Lisa Autry

A refugee resettlement agency in Bowling Green is seeking private funds to educate refugees on reproductive health. There’s been an increase in refugees getting pregnant or needing help locating contraceptive resources and information.

The International Center of Kentucky says its clients need reproductive health education. Executive Director Albert Mbanfu said cultural differences are also contributing to the problem.

Mbanfu, a native of Cameroon, said having a lot of children is considered a blessing in many African cultures. He said it’s a challenge explaining to refugees the difference in how expensive it is to raise children in the U.S. compared to Africa.

Lisa Autry

A refugee resettlement agency in Bowling Green is reporting an uptick in donations.

The International Center of Kentucky has received more than $20,000 in donations since February.

 

Executive Director Albert Mbanfu said that’s an unprecedented level of giving. He said when President Trump issued a travel ban in January, resettlement agencies saw a drop in revenue.

 

“So we had to go out to the community to seek support. Here at the international center we went out and met with groups, churches, etc. They were so sympathetic,” Mbanfu said.

Rhonda J Miller

The Bowling Green-based International Center of Kentucky is not requesting any refugees from Syria for the next fiscal year. The center’s Executive Director Albert Mbanfu said Syrian refugees are not expected to be approved because the Trump administration considers them a "special concern."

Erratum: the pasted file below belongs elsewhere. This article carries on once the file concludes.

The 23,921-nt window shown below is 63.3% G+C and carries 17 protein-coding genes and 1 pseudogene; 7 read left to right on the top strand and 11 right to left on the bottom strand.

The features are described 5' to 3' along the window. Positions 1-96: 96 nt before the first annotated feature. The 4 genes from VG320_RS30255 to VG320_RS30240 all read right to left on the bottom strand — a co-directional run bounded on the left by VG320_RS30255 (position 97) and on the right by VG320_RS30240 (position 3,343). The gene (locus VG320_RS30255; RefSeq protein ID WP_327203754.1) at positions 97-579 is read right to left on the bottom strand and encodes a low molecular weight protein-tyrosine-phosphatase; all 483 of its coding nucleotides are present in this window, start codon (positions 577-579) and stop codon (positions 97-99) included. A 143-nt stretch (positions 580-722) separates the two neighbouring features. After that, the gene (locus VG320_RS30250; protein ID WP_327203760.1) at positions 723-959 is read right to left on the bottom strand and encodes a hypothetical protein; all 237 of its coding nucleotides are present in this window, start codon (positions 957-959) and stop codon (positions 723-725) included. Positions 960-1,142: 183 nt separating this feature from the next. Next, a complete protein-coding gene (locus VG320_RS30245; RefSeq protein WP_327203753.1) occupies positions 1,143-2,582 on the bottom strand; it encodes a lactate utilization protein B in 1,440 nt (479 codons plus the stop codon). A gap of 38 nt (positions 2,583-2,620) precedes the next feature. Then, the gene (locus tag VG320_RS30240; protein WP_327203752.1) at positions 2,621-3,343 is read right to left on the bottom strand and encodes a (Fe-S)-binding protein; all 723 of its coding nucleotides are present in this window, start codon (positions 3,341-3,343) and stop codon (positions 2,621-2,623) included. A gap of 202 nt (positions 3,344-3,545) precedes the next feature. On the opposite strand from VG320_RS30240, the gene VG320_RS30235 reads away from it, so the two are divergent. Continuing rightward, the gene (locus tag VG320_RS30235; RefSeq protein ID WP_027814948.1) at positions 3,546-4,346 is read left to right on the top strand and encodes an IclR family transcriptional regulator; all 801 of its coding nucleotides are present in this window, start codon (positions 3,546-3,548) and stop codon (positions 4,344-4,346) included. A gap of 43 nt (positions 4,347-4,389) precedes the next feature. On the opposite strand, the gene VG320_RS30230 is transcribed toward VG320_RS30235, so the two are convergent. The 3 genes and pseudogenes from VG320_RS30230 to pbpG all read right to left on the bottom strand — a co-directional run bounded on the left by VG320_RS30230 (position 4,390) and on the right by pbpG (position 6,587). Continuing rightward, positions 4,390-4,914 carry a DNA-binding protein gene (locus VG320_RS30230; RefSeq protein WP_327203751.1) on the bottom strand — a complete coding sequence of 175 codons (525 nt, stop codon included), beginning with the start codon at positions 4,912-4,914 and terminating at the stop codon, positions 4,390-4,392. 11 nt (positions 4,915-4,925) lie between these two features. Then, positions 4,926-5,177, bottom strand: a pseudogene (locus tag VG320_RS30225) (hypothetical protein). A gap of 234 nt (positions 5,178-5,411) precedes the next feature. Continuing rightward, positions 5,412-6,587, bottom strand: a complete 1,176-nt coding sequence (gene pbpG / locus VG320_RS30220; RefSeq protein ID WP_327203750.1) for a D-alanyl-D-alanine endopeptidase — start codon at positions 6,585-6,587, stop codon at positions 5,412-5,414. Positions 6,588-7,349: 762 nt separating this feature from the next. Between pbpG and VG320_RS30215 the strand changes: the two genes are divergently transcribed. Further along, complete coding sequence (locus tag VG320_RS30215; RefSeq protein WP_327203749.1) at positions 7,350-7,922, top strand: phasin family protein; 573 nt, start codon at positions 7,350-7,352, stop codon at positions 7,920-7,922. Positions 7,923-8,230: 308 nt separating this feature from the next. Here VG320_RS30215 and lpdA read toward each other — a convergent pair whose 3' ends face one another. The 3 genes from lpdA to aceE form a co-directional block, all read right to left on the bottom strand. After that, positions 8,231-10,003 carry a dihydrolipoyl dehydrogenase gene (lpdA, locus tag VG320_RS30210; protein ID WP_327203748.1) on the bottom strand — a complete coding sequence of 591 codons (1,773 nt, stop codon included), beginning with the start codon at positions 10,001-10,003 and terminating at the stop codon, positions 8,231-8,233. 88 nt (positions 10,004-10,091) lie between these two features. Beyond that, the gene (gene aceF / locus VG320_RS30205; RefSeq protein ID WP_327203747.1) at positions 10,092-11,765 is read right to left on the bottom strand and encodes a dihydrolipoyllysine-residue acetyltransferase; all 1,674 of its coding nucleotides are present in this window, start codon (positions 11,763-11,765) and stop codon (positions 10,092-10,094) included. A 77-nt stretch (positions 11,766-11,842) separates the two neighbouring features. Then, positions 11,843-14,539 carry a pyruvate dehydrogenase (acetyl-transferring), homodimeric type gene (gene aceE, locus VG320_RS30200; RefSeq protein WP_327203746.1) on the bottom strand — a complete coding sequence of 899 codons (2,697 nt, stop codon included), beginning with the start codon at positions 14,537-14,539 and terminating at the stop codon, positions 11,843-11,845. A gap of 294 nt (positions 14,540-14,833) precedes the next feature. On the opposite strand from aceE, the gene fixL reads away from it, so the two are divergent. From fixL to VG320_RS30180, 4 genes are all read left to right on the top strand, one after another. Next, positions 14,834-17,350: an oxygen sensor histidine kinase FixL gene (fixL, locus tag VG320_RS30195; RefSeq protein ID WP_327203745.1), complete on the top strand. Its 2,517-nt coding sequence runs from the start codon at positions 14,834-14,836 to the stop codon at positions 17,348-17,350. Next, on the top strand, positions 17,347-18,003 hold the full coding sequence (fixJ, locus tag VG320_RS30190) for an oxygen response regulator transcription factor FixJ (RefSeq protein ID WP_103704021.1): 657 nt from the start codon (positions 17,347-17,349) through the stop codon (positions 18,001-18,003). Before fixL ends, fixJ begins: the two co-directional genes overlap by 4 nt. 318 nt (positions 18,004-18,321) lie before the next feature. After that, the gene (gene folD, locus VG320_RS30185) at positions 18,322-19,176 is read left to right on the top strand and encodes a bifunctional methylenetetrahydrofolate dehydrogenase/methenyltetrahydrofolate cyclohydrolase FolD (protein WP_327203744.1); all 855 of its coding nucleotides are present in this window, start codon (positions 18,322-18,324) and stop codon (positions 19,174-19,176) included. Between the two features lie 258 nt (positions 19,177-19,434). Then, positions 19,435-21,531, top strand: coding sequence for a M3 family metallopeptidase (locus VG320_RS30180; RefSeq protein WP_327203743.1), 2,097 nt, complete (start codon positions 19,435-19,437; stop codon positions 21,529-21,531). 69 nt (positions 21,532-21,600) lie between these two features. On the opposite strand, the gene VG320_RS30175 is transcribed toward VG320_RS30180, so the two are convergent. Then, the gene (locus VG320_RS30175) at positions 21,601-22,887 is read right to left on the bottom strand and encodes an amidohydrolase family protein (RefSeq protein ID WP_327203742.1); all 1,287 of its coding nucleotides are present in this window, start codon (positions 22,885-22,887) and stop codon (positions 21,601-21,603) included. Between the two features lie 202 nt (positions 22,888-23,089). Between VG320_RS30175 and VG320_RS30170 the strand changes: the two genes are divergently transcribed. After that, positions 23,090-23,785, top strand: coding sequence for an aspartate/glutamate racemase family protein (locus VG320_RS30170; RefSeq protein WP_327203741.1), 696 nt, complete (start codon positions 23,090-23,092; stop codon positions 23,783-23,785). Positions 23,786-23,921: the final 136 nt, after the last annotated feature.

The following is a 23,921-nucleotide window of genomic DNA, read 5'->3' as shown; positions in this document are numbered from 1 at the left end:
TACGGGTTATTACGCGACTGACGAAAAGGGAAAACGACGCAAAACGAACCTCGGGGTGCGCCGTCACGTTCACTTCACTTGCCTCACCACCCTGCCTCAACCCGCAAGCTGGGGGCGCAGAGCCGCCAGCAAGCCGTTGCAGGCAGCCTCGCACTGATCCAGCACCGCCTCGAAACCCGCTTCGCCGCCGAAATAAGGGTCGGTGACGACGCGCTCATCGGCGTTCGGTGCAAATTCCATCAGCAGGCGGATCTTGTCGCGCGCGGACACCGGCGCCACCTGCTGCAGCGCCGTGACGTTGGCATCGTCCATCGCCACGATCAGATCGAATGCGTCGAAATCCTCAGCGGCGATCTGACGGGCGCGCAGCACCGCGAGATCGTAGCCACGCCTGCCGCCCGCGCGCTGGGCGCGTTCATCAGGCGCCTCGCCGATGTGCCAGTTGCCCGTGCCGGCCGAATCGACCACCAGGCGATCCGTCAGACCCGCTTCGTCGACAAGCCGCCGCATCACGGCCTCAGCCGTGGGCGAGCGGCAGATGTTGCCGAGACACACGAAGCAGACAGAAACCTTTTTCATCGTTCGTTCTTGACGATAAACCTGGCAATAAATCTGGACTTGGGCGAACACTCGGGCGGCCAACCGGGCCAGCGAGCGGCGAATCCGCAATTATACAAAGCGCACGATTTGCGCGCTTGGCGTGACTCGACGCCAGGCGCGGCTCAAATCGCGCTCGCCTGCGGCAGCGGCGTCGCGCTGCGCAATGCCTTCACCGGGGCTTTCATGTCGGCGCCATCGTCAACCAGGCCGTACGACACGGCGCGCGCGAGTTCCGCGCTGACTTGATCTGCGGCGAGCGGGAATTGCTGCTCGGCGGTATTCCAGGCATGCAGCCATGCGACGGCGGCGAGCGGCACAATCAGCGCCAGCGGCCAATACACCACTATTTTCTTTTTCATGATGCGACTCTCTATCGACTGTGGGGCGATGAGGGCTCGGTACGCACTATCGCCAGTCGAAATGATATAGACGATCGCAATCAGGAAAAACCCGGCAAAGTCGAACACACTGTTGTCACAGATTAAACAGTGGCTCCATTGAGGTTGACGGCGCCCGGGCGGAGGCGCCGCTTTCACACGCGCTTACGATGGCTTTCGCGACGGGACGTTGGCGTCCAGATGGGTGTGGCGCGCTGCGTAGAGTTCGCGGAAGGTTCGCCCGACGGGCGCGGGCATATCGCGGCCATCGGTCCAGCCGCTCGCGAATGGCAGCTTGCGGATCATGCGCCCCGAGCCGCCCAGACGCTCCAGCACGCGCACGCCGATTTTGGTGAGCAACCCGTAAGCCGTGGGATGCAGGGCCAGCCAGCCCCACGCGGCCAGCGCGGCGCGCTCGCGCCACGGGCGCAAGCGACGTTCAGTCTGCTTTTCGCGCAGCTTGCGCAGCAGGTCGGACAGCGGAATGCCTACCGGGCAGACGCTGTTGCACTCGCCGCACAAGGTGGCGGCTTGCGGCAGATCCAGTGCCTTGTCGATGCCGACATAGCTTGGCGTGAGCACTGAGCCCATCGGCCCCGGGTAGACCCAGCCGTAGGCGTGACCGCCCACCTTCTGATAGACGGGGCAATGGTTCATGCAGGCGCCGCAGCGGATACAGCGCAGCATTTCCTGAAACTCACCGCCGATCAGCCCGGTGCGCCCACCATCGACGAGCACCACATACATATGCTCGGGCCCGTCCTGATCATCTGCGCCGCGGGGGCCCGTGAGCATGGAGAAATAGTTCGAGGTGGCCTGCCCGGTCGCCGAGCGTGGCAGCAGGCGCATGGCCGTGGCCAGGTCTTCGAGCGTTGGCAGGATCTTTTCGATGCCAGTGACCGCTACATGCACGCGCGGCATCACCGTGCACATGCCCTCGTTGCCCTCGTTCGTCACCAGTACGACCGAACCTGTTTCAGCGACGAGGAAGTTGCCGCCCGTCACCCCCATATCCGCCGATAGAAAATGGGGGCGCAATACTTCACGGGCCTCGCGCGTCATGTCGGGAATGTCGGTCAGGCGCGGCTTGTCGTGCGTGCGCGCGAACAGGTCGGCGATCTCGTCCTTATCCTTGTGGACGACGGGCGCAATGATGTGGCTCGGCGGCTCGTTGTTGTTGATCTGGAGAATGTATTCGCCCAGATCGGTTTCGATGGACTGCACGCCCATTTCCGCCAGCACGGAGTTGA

Mbanfu said 40 Syrians were previously expected in Bowling Green, but that was halted by new federal guidelines.                 

“If I were to make a choice I would say Syrian refugees should be priority number one, taking into consideration what’s going on right now in Syria and the horrors that is going on there and the situation of the refugees in the refugee camps in Syria, Jordan, Lebanon,” said Mbanfu.

Kevin Willis

About forty refugee children living in Bowling Green are getting some help in preparing for the upcoming school year.

The Warren County-based International Center of Kentucky partnered with four community organizations to provide school supplies to the children.

One of those in line Thursday to get a backpack filled with supplies was 14-year-old Maya Nayab. She and her family arrived last week in Kentucky after fleeing religious persecution in Pakistan.

She says she’s looking forward to starting ninth grade classes next week.

“I think it’s going to be important for me and my life—the studies are most important. I love to study, so I’m going to complete my graduation as soon as possible,” said Nayab, who is one of ten family member who recently relocated in Bowling Green.

The other groups contributing to the school supply campaign are Starbucks, the WKU Store, Strawberry Fields Yoga, and Women’s Intercultural Café.

Kayla Luttrell, a case manager with the Bowling Green-based International Center of Bowling Green, says the children and their parents are grateful for the help.